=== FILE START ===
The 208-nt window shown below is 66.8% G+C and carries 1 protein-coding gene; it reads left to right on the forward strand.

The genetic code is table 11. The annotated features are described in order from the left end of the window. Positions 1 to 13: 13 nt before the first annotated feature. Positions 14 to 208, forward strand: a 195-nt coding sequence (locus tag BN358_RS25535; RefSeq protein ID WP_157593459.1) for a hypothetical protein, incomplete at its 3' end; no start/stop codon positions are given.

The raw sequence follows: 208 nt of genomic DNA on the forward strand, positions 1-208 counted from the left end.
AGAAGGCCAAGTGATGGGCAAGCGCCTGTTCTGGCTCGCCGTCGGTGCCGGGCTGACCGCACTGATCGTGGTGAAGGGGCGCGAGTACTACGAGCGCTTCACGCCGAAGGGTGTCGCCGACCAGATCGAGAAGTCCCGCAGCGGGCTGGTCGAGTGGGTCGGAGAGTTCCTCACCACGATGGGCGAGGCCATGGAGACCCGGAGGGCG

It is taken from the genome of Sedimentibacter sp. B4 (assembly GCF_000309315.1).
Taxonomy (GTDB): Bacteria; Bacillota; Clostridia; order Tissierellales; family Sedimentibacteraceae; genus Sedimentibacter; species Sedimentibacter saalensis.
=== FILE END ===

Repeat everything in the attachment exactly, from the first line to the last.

The 208-nt window shown below is 66.8% G+C and carries 1 protein-coding gene; it reads left to right on the forward strand.

The genetic code is table 11. The annotated features are described in order from the left end of the window. Positions 1 to 13: 13 nt before the first annotated feature. Positions 14 to 208, forward strand: a 195-nt coding sequence (locus tag BN358_RS25535; RefSeq protein ID WP_157593459.1) for a hypothetical protein, incomplete at its 3' end; no start/stop codon positions are given.

The raw sequence follows: 208 nt of genomic DNA on the forward strand, positions 1-208 counted from the left end.
AGAAGGCCAAGTGATGGGCAAGCGCCTGTTCTGGCTCGCCGTCGGTGCCGGGCTGACCGCACTGATCGTGGTGAAGGGGCGCGAGTACTACGAGCGCTTCACGCCGAAGGGTGTCGCCGACCAGATCGAGAAGTCCCGCAGCGGGCTGGTCGAGTGGGTCGGAGAGTTCCTCACCACGATGGGCGAGGCCATGGAGACCCGGAGGGCG

It is taken from the genome of Sedimentibacter sp. B4 (assembly GCF_000309315.1).
Taxonomy (GTDB): Bacteria; Bacillota; Clostridia; order Tissierellales; family Sedimentibacteraceae; genus Sedimentibacter; species Sedimentibacter saalensis.